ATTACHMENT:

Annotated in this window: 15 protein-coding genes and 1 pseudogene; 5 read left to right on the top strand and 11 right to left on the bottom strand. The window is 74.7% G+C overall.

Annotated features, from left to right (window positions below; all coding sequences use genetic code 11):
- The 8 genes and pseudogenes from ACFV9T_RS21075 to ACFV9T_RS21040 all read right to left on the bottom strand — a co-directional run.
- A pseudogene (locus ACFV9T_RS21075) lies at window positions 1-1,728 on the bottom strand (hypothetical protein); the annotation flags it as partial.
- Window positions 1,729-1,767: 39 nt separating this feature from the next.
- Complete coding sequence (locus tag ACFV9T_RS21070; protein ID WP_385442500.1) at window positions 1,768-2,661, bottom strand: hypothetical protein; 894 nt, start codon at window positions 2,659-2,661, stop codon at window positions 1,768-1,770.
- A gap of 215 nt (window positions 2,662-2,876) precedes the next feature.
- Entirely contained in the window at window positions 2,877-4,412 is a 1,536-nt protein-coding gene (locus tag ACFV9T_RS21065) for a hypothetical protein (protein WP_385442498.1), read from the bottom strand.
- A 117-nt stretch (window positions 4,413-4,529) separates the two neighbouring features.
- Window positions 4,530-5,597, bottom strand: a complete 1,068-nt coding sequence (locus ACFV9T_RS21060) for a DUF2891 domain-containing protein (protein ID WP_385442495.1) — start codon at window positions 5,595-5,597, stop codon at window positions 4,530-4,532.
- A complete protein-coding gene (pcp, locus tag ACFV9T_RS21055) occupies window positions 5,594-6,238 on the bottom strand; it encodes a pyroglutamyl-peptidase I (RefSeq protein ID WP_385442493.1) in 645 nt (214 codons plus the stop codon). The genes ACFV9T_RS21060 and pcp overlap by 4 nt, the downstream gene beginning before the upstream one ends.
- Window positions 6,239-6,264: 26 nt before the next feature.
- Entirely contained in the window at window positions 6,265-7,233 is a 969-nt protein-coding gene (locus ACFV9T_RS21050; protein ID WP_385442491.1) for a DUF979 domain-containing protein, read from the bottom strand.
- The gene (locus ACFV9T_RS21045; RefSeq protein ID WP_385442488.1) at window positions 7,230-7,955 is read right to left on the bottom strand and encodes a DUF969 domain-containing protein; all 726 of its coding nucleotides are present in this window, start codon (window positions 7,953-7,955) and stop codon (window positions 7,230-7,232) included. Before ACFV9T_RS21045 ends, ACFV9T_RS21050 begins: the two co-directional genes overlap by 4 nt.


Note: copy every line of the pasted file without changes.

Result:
Annotated in this window: 15 protein-coding genes and 1 pseudogene; 5 read left to right on the top strand and 11 right to left on the bottom strand. The window is 74.7% G+C overall.

Annotated features, from left to right (window positions below; all coding sequences use genetic code 11):
- The 8 genes and pseudogenes from ACFV9T_RS21075 to ACFV9T_RS21040 all read right to left on the bottom strand — a co-directional run.
- A pseudogene (locus ACFV9T_RS21075) lies at window positions 1-1,728 on the bottom strand (hypothetical protein); the annotation flags it as partial.
- Window positions 1,729-1,767: 39 nt separating this feature from the next.
- Complete coding sequence (locus tag ACFV9T_RS21070; protein ID WP_385442500.1) at window positions 1,768-2,661, bottom strand: hypothetical protein; 894 nt, start codon at window positions 2,659-2,661, stop codon at window positions 1,768-1,770.
- A gap of 215 nt (window positions 2,662-2,876) precedes the next feature.
- Entirely contained in the window at window positions 2,877-4,412 is a 1,536-nt protein-coding gene (locus tag ACFV9T_RS21065) for a hypothetical protein (protein WP_385442498.1), read from the bottom strand.
- A 117-nt stretch (window positions 4,413-4,529) separates the two neighbouring features.
- Window positions 4,530-5,597, bottom strand: a complete 1,068-nt coding sequence (locus ACFV9T_RS21060) for a DUF2891 domain-containing protein (protein ID WP_385442495.1) — start codon at window positions 5,595-5,597, stop codon at window positions 4,530-4,532.
- A complete protein-coding gene (pcp, locus tag ACFV9T_RS21055) occupies window positions 5,594-6,238 on the bottom strand; it encodes a pyroglutamyl-peptidase I (RefSeq protein ID WP_385442493.1) in 645 nt (214 codons plus the stop codon). The genes ACFV9T_RS21060 and pcp overlap by 4 nt, the downstream gene beginning before the upstream one ends.
- Window positions 6,239-6,264: 26 nt before the next feature.
- Entirely contained in the window at window positions 6,265-7,233 is a 969-nt protein-coding gene (locus ACFV9T_RS21050; protein ID WP_385442491.1) for a DUF979 domain-containing protein, read from the bottom strand.
- The gene (locus ACFV9T_RS21045; RefSeq protein ID WP_385442488.1) at window positions 7,230-7,955 is read right to left on the bottom strand and encodes a DUF969 domain-containing protein; all 726 of its coding nucleotides are present in this window, start codon (window positions 7,953-7,955) and stop codon (window positions 7,230-7,232) included. Before ACFV9T_RS21045 ends, ACFV9T_RS21050 begins: the two co-directional genes overlap by 4 nt.